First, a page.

He loved being forced to spend quality time with his children and wife the past two weeks on an unexpected Christmas vacation at home. He found out how passionate fans watch and listen to Rutgers games through a live stream on the Rutgers website as his family went to the games, supporting the players and the staff without him.
But it's been embarrassing nonetheless. And he has no one to blame but himself for the time off.
Now there is no one who can bail him out of his situation but himself.
Kim Klement/US PresswireMike Rice was fined $50,000 and suspended three games by his own university.
Rice's boorish and inappropriate practice behavior got him suspended by the university for three games, along with a hefty $50,000 fine and banishment from any contact with the staff, players or school. The Newark Star-Ledger reported Rice threw basketballs at players' heads during practice in either his first or second season and used profane language. The newspaper reported there was video evidence supporting the claim.
His behavior, and his win-loss record, going forward will determine whether he is the coach at Rutgers in two years when the Scarlet Knights enter the Big Ten in Rice's final year of his current contract.
"It's fair to say this was very challenging," Rice told ESPN.com. "It was an emotional two-week span, a thought-provoking two weeks."
The Scarlet Knights (9-2) won all three games under interim coach David Cox in Rice's absence, beating UAB, Howard and Rider at home. Rice returned to practice Saturday afternoon in advance of the Big East opener Wednesday at Syracuse.
Rutgers athletic director Tim Pernetti hasn't put the head coach on notice, but Rice can't afford to make himself the story anytime soon. Rice is confident he will be the coach of the Knights when they enter the Big Ten.
"I'm not one of those guys [who ducks challenges]," Rice said. "I know the challenge I have now. I'm not one to back down to a challenge. If you think like that, then you shouldn't coach."
But has this embarrassing situation of being singled out with a suspension changed him?
"I've told my players for the last 21 years that you have to adjust to change and to develop, and now I have a chance to do that myself," Rice said. "I have to do that. Whether it's right or wrong or indifferent, I have to take responsibility and get better."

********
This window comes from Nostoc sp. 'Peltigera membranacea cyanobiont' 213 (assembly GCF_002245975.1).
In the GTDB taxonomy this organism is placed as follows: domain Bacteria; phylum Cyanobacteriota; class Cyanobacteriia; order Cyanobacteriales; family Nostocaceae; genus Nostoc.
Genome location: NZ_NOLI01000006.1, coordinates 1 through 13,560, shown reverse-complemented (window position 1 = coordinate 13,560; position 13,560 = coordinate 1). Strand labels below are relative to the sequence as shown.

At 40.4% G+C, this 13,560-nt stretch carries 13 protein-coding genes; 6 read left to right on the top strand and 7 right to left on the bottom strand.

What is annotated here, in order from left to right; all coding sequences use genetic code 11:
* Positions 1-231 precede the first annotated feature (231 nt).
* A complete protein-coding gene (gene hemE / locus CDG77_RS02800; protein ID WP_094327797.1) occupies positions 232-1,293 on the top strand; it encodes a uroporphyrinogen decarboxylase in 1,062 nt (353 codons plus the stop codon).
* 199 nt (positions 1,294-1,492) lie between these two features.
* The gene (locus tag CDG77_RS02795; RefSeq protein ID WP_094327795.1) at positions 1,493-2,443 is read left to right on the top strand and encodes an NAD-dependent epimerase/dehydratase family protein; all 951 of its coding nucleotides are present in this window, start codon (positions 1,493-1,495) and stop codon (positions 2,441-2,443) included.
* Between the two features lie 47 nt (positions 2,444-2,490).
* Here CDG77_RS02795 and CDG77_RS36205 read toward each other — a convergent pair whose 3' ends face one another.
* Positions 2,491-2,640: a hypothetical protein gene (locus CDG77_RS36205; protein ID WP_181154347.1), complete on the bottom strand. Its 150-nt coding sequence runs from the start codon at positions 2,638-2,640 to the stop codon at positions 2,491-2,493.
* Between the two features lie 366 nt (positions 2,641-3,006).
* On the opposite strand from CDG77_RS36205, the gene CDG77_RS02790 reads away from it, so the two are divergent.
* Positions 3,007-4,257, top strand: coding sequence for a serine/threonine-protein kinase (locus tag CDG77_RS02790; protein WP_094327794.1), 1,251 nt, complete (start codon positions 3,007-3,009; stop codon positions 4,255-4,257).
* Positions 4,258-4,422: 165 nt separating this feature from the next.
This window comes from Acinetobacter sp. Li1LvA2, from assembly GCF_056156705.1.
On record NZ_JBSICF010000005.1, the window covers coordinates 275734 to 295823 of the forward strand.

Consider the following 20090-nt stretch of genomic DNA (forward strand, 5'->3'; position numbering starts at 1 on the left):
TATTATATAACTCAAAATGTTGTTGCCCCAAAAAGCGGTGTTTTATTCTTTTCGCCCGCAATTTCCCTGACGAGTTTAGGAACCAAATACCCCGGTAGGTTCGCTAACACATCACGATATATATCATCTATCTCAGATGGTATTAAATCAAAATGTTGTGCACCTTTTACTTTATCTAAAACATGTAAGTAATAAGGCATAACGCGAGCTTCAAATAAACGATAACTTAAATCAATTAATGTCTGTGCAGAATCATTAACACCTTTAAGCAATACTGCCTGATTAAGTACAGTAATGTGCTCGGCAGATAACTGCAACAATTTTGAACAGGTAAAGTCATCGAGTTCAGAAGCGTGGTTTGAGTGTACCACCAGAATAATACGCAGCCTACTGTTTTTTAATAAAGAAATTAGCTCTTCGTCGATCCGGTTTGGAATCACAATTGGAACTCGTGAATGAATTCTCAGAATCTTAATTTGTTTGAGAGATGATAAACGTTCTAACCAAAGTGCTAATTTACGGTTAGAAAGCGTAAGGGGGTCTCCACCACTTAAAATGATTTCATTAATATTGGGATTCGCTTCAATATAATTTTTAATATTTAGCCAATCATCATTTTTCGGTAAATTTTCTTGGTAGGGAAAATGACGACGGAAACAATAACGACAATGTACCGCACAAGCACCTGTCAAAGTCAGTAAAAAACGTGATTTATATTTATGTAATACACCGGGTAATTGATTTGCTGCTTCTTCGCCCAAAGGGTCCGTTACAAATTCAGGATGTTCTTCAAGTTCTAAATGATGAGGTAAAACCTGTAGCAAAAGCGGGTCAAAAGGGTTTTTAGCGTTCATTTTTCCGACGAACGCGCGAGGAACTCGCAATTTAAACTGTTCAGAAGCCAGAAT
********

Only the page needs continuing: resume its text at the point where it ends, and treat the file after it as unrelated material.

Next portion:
Rice said from now on he will use different techniques to get his point across. He said his suspension was a culmination of his behavior (not one single act in practice) and didn't occur this season, which backs up the Star-Ledger report that the incidents were in his first two years.
"I take responsibility for my actions," Rice said. "I'm not proud of some of the things I did in practice early on. I'm going to move and take it as a challenge. My intensity and passion and level of demand will be there, but I have to be more responsible and develop different techniques to get the same message across."
Rice cited the graduation of 18 of his last 19 seniors as evidence of his commitment to the greater good in coaching and said he fully expects his team to welcome him back without any issues.
"It will be another business day, another opportunity to get better," he said. "I've got a good relationship with my team. I thought we made great strides. What I saw watching the games is that we've got the pieces, we've got talent, and I saw improvement as well as weaknesses. The defense isn't where it should be."
The season started out poorly with a home loss to St. Peter's. While Eli Carter, Kadeem Jack, Myles Mack and newcomer Wally Judge have been stable, there simply isn't enough evidence to gauge if the Knights will be a real threat in the Big East.
The core of the team, save Judge, returned from a squad that finished 14-18 overall, 6-12 in the Big East. Rutgers has finished under .500 overall and in the conference for six straight seasons. Rice was the coach for two of those and has a 29-35 record at RU, 11-25 in Big East games.
The conference season starts out with at Syracuse, Pitt, at St. John's and Cincinnati. Going 1-3 in the first four games wouldn't be a shock and may be expected unless Rutgers and Rice can capitalize on a fresh start and some momentum from a five-game win streak, the last three without Rice.
"Everyone except Wally Judge has the experience of the [Big East] gauntlet," Rice said. "They've had failures and ultimately learned from it. We've got experience and more depth and more size and strength, but you'll never know until you get into the battles."
And we won't know if Rice has truly changed until he's back in the heat of the job.
If he changes, and wins, all will be forgotten. If neither occurs, then Rice will be remembered more for the suspension than anything else during his tenure.
"Everyone at Rutgers has been very supportive," Rice said. "I know the expectations and the standards of behavior have to be enforced. I'm being punished for that and I'm moving on."